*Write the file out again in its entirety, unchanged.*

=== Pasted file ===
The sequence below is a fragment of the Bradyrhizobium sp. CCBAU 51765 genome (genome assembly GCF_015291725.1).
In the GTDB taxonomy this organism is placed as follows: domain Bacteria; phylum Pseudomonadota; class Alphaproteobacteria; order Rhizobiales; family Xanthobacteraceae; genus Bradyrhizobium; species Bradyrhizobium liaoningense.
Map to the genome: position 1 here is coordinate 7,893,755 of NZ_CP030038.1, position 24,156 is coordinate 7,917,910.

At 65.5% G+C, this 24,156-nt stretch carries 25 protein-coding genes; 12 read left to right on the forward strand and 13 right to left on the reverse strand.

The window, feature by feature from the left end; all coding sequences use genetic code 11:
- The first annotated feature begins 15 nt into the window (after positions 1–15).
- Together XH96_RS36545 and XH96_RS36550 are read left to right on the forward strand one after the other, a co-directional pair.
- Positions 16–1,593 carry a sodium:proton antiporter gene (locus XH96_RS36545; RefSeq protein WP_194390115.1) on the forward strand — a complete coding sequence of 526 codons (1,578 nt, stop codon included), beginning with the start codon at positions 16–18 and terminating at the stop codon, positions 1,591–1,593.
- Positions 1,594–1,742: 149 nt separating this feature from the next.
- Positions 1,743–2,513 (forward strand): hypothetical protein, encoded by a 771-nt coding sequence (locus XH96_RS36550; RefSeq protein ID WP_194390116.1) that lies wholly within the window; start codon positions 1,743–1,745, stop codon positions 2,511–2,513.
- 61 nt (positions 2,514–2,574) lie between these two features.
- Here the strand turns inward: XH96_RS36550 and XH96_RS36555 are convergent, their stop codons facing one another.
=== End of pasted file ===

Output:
The sequence below is a fragment of the Bradyrhizobium sp. CCBAU 51765 genome (genome assembly GCF_015291725.1).
In the GTDB taxonomy this organism is placed as follows: domain Bacteria; phylum Pseudomonadota; class Alphaproteobacteria; order Rhizobiales; family Xanthobacteraceae; genus Bradyrhizobium; species Bradyrhizobium liaoningense.
Map to the genome: position 1 here is coordinate 7,893,755 of NZ_CP030038.1, position 24,156 is coordinate 7,917,910.

At 65.5% G+C, this 24,156-nt stretch carries 25 protein-coding genes; 12 read left to right on the forward strand and 13 right to left on the reverse strand.

The window, feature by feature from the left end; all coding sequences use genetic code 11:
- The first annotated feature begins 15 nt into the window (after positions 1–15).
- Together XH96_RS36545 and XH96_RS36550 are read left to right on the forward strand one after the other, a co-directional pair.
- Positions 16–1,593 carry a sodium:proton antiporter gene (locus XH96_RS36545; RefSeq protein WP_194390115.1) on the forward strand — a complete coding sequence of 526 codons (1,578 nt, stop codon included), beginning with the start codon at positions 16–18 and terminating at the stop codon, positions 1,591–1,593.
- Positions 1,594–1,742: 149 nt separating this feature from the next.
- Positions 1,743–2,513 (forward strand): hypothetical protein, encoded by a 771-nt coding sequence (locus XH96_RS36550; RefSeq protein ID WP_194390116.1) that lies wholly within the window; start codon positions 1,743–1,745, stop codon positions 2,511–2,513.
- 61 nt (positions 2,514–2,574) lie between these two features.
- Here the strand turns inward: XH96_RS36550 and XH96_RS36555 are convergent, their stop codons facing one another.